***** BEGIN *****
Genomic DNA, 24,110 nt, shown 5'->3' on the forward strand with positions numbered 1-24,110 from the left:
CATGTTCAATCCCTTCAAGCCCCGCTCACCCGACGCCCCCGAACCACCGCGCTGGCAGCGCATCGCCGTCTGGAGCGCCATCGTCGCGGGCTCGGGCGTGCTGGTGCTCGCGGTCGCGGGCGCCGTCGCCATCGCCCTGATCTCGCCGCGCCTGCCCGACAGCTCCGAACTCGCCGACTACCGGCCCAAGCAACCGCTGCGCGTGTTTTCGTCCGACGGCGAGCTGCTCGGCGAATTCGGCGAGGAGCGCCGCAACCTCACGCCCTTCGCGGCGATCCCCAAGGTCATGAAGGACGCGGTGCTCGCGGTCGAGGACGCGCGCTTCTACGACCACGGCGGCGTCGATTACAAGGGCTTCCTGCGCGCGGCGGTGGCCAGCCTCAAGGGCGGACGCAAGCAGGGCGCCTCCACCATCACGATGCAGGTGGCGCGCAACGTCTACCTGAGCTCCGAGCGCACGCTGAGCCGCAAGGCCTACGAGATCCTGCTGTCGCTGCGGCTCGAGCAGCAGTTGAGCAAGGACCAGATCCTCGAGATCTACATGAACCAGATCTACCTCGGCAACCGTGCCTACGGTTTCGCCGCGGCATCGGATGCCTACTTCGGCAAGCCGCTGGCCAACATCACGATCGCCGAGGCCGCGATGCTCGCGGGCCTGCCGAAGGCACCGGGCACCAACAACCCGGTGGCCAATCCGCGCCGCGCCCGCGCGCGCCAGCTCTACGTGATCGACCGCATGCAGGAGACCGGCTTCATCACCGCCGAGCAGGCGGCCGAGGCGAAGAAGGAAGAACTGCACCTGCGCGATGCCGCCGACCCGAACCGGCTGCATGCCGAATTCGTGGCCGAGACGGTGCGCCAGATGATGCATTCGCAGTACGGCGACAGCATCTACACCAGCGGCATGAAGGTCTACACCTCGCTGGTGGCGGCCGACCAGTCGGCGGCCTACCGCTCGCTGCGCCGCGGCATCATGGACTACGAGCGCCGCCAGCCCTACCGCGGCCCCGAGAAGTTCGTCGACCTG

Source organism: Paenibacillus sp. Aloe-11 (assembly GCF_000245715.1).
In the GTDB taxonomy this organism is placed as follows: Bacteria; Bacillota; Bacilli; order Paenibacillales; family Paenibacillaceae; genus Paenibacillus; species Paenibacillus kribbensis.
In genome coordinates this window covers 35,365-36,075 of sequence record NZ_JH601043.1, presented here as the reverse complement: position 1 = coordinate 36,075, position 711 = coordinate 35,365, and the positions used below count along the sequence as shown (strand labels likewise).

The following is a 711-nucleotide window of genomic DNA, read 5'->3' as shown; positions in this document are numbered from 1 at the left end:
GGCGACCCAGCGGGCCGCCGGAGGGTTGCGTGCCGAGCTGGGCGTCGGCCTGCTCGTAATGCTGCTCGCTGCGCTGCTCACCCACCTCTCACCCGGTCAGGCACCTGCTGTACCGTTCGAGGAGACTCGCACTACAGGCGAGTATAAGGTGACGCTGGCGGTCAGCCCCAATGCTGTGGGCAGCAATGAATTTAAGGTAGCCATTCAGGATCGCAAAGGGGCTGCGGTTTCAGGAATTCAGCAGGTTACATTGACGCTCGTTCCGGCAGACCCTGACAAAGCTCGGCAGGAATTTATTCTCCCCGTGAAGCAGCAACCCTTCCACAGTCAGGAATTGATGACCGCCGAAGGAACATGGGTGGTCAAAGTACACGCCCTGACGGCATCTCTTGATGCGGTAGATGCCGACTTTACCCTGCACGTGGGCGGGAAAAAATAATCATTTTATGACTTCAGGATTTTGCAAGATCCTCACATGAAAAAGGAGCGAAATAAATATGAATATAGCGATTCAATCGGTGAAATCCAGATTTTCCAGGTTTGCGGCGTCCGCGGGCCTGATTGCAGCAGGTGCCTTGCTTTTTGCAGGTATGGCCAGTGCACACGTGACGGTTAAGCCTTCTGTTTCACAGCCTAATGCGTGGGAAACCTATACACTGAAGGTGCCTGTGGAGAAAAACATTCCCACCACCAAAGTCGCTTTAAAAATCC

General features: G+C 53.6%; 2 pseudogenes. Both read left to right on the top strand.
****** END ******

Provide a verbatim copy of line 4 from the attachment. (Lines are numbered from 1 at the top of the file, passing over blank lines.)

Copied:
In the GTDB taxonomy this organism is placed as follows: Bacteria; Bacillota; Bacilli; order Paenibacillales; family Paenibacillaceae; genus Paenibacillus; species Paenibacillus kribbensis.